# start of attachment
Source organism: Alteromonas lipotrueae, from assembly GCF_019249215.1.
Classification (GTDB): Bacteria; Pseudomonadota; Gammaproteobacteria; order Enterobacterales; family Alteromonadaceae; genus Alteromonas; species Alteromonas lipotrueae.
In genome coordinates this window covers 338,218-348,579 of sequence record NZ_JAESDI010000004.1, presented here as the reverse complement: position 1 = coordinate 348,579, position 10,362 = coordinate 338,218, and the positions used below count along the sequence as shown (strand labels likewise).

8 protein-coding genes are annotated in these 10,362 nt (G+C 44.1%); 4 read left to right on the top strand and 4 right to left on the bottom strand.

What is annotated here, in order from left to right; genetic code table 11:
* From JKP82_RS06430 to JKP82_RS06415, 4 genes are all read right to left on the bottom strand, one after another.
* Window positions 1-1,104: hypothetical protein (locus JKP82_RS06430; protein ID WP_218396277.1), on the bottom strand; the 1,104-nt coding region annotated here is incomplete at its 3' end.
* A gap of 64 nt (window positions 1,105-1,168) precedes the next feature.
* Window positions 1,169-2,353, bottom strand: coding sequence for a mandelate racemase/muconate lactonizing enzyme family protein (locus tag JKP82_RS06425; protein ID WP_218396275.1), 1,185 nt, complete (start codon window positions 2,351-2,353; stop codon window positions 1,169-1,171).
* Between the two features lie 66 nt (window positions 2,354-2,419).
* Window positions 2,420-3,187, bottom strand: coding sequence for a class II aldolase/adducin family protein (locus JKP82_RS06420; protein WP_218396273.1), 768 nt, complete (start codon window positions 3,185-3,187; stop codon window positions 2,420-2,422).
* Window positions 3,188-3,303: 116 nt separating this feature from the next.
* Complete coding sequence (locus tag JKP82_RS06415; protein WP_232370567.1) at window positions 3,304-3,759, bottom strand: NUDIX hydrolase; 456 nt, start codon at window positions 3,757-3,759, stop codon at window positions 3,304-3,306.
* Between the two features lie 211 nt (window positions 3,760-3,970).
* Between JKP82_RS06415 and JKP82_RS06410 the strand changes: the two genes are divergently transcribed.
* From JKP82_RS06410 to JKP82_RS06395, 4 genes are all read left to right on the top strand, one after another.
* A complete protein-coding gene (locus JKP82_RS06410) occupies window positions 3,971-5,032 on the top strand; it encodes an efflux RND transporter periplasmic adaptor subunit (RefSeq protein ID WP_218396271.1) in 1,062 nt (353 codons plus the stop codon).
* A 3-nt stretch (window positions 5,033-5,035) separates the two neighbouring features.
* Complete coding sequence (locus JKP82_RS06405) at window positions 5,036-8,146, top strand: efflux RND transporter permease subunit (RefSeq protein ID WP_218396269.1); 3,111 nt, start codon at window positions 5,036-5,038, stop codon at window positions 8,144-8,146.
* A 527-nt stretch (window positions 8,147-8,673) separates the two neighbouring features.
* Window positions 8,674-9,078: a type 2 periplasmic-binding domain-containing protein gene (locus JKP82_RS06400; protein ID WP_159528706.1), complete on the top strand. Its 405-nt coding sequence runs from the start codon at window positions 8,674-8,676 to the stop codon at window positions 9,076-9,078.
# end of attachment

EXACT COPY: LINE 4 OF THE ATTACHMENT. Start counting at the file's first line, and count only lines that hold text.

8 protein-coding genes are annotated in these 10,362 nt (G+C 44.1%); 4 read left to right on the top strand and 4 right to left on the bottom strand.